Harvard-MIT Division of Health Sciences and Technology
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In Silico Bioelectromagnetics
Electroporation Theory
Magnetic Field Effects
Weak Field Effects
Microconduit Creation
Skin Electroporation

Weak Field Effects

Key features of the model for biological detection of small magnetic field differences

Fractional change in the reaction rate of the radical-pair reaction vs the magnitude of the magnetic field.

Understanding exposure thresholds for the response of biological systems to extremely low frequency (ELF) electric and magnetic fields is a fundamental problem of long-standing interest. We consider a two-state model for voltage-gated channels in the membrane of an isolated elongated cell (L-cell = 1 mm; r(cell) = 25 mu m) and use a previously described process of ionic and molecular flux rectification to set lower bounds for a threshold exposure. A key assumption is that it is the ability of weak physical fields to alter biochemistry that is limiting, not the ability of a small number of molecules to alter biological systems. Moreover, molecular shot noise, not thermal voltage noise, is the basis of threshold estimates. Models with and without stochastic resonance are used, with a long exposure time, t(exp) = 10(4) s. We also determined the dependence of the threshold on the basal transport rate. By considering both spherical and elongated cells, we find that the lowest bound for the threshold is E-min approximate to 9 x 10(-3) V m(-1) (9 x 10(-5) V cm(-1)). Using a conservative value for the loop radius r(loop) = 0.3 m for induced current, the corresponding lower bound in the human body for a magnetic field exposure is B-min approximate to 6 x 10(-4) T (6 G). Unless large, organized, and electrically amplifying multicellular systems such as the ampullae of Lorenzini of elasmobranch fish are involved, these results strongly suggest that the biophysical mechanism of voltage-gated macromolecules in the membranes of cells can be ruled out as a basis of possible effects of weak ELF electric and magnetic fields in humans.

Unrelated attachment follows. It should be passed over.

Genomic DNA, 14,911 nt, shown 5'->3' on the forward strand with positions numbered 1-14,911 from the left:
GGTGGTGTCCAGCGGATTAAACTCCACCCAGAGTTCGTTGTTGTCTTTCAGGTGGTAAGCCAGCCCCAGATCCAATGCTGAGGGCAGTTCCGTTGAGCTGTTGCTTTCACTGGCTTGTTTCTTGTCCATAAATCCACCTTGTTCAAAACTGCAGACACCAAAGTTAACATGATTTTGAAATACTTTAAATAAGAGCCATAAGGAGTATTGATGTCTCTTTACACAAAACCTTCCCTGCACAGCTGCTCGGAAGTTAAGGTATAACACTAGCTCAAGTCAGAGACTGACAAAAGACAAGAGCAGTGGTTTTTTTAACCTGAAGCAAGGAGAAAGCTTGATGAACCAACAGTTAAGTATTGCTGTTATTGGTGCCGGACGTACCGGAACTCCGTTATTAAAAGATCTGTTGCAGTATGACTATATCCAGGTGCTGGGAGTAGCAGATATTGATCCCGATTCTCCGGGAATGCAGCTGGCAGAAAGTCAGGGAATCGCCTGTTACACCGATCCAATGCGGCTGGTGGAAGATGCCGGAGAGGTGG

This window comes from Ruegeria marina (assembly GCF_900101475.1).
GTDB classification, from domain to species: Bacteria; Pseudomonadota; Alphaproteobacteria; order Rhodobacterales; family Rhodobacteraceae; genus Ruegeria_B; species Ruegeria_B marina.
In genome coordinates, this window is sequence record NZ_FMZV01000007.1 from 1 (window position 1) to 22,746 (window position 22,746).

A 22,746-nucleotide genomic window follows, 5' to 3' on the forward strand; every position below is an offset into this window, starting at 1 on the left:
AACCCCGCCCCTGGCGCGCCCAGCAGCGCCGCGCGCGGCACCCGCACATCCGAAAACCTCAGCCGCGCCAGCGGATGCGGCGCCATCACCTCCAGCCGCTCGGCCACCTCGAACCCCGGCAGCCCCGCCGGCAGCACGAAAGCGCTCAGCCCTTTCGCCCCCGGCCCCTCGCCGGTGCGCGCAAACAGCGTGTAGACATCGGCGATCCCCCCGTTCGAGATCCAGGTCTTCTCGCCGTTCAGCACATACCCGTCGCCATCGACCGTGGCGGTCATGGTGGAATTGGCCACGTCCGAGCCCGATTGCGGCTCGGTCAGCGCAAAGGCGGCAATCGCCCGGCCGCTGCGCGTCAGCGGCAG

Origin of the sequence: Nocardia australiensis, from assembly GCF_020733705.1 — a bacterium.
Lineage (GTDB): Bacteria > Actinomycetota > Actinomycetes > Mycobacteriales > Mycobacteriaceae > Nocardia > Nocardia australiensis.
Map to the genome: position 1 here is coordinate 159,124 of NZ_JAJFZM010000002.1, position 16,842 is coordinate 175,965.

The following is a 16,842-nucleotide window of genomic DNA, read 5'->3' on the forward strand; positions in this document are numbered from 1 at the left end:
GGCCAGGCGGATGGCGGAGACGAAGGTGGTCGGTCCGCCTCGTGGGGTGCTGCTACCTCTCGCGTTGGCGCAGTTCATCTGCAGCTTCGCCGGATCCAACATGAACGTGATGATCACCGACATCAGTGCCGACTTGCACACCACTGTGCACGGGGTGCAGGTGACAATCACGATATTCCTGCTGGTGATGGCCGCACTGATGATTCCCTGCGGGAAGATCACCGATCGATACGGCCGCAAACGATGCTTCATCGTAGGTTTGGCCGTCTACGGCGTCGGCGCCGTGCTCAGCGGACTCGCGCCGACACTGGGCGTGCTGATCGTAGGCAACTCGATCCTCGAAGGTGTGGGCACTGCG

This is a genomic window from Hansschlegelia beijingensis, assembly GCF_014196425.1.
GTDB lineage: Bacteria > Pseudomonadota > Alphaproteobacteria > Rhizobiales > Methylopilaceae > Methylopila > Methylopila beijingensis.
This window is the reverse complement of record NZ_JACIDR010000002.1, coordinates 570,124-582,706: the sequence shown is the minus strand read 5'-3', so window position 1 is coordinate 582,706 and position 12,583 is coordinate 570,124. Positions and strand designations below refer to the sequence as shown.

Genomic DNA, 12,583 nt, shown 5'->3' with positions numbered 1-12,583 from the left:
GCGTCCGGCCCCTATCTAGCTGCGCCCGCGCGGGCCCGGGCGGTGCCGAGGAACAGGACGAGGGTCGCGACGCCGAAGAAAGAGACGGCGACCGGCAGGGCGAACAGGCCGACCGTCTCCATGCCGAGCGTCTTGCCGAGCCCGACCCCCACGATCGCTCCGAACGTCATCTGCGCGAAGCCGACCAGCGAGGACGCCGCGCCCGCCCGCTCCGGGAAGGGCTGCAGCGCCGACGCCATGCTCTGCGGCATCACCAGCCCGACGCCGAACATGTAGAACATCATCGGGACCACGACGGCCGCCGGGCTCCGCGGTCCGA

There is evidence that animals can detect small changes in the Earth's magnetic field by two distinct mechanisms, one using the mineral magnetite as the primary sensor and one using magnetically sensitive chemical reactions. Magnetite responds by physically twisting, or even reorienting the whole organism in the case of some bacteria, but the magnetic dipoles of individual molecules are too small to respond in the same way. Here we assess whether reactions whose rates are affected by the orientation of reactants in magnetic fields could form the basis of a biological compass. We use a general model, incorporating biological components and design criteria, to calculate realistic constraints for such a compass. This model compares a chemical signal produced owing to magnetic field effects with stochastic noise and with changes due to physiological temperature variation. Our analysis shows that a chemically based biological compass is feasible with its size, for any given detection limit, being dependent on the magnetic sensitivity of the rate constant of the chemical reaction.